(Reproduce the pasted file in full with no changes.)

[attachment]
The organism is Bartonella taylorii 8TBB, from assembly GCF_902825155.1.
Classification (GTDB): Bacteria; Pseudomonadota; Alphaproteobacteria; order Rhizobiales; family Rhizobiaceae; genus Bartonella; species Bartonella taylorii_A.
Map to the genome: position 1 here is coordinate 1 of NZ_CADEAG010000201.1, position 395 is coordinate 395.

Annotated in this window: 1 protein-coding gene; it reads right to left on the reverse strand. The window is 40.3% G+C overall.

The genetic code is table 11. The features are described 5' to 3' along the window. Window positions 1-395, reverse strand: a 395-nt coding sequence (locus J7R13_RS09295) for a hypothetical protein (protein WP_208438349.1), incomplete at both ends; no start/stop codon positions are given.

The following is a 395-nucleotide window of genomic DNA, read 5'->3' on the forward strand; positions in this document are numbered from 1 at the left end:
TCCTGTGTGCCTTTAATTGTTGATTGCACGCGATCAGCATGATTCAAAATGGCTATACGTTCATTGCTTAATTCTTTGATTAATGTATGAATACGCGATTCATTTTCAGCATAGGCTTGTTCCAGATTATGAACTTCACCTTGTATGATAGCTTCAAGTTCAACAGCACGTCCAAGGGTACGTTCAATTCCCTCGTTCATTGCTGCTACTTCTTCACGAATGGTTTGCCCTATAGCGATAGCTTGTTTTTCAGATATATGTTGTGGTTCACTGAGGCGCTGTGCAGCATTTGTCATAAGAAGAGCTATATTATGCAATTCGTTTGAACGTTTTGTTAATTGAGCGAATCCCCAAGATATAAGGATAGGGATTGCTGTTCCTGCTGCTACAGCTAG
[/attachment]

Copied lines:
The organism is Bartonella taylorii 8TBB, from assembly GCF_902825155.1.
Classification (GTDB): Bacteria; Pseudomonadota; Alphaproteobacteria; order Rhizobiales; family Rhizobiaceae; genus Bartonella; species Bartonella taylorii_A.
Map to the genome: position 1 here is coordinate 1 of NZ_CADEAG010000201.1, position 395 is coordinate 395.

Annotated in this window: 1 protein-coding gene; it reads right to left on the reverse strand. The window is 40.3% G+C overall.

The genetic code is table 11. The features are described 5' to 3' along the window. Window positions 1-395, reverse strand: a 395-nt coding sequence (locus J7R13_RS09295) for a hypothetical protein (protein WP_208438349.1), incomplete at both ends; no start/stop codon positions are given.

The following is a 395-nucleotide window of genomic DNA, read 5'->3' on the forward strand; positions in this document are numbered from 1 at the left end:
TCCTGTGTGCCTTTAATTGTTGATTGCACGCGATCAGCATGATTCAAAATGGCTATACGTTCATTGCTTAATTCTTTGATTAATGTATGAATACGCGATTCATTTTCAGCATAGGCTTGTTCCAGATTATGAACTTCACCTTGTATGATAGCTTCAAGTTCAACAGCACGTCCAAGGGTACGTTCAATTCCCTCGTTCATTGCTGCTACTTCTTCACGAATGGTTTGCCCTATAGCGATAGCTTGTTTTTCAGATATATGTTGTGGTTCACTGAGGCGCTGTGCAGCATTTGTCATAAGAAGAGCTATATTATGCAATTCGTTTGAACGTTTTGTTAATTGAGCGAATCCCCAAGATATAAGGATAGGGATTGCTGTTCCTGCTGCTACAGCTAG